Flora recently posted…The Tiny Latvian Town with Eight Hundred Years of HistoryMy Profile

    • Leah Davis (author)

      Aw Flora, thank you so much! I agree, more people need to start thinking of these refugees as human beings and families just like the rest of us. The media doesn’t exactly do a great job in portraying that, thus making it easier for people to feel removed and apathetic. Thank you for sharing x

  • Katelyn

    Beautifully written Leah! You certainly have a way words that left me with a few tears in my eyes. Unfortunately there are way too refugees in this world, Syrian, Thai, or Central Americans. It’s truly heartbreaking. You’re completely right, it’s not a Syrian issue, it’s a global issue! Thank you for sharing this personal story.
    Katelyn recently posted…The Bath Culture of BudapestMy Profile

    • Leah Davis (author)

      Thanks so much, Katelyn! Glad you enjoyed the story. It’s true, there are far too many people in this world with nowhere to go and no one to turn to. Heartbreaking is the only way to describe it.

  • Rachel

    This is so beautifully written Leah, it’s so hard to comprehend what these refugees are going through from our comfortable lives and you have seen it first hand. It’s heartbreaking to hear their individual stories, and heartbreaking for them to leave their beautiful country for such terrifying, devastating reasons.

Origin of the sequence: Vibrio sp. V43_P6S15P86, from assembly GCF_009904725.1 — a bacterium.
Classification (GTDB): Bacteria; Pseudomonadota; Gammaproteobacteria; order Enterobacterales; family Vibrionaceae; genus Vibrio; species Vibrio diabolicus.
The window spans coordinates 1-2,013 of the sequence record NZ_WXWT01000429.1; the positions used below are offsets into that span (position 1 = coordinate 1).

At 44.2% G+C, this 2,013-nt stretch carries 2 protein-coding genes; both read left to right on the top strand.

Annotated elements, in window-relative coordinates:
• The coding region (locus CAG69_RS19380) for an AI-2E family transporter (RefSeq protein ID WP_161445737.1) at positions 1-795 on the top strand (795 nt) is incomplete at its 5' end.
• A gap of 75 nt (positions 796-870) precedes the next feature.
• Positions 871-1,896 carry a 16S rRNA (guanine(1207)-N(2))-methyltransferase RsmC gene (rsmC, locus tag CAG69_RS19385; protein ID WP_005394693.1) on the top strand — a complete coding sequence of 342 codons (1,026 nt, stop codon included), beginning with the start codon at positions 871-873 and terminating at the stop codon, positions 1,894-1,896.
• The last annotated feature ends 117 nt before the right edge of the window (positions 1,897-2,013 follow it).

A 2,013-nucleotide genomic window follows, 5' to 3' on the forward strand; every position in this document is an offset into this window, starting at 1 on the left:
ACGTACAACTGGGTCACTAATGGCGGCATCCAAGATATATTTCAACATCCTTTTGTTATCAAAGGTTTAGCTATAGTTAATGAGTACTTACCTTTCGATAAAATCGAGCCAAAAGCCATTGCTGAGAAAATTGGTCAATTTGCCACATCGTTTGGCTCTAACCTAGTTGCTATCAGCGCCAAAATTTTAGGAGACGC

The media seems to mass them together, as ‘migrants’ (birds migrate, these people are fleeing), but they are individuals, just like you and me.
    We met some wonderful, generous people when we travelled through Syria in 08, I often wonder where they are now. It is desperately sad.
    We are so very lucky.
    Rachel recently posted…I Went to a Birding Festival and it was Awesome!My Profile

    • Leah Davis (author)

      Thank you very much, Rachel. Indeed, the media are often confusing and/or lumping together ‘migrants’ (people leaving their home countries on their own volition) and ‘refugees’ (people who have been forced to flee and cannot return safely even if they wanted to) and the fact that there are so many of both types of people entering the EU is only complicating matters more. I really hope that more countries start to follow Germany’s lead and open their borders to those in need.

  • Ashley Tippins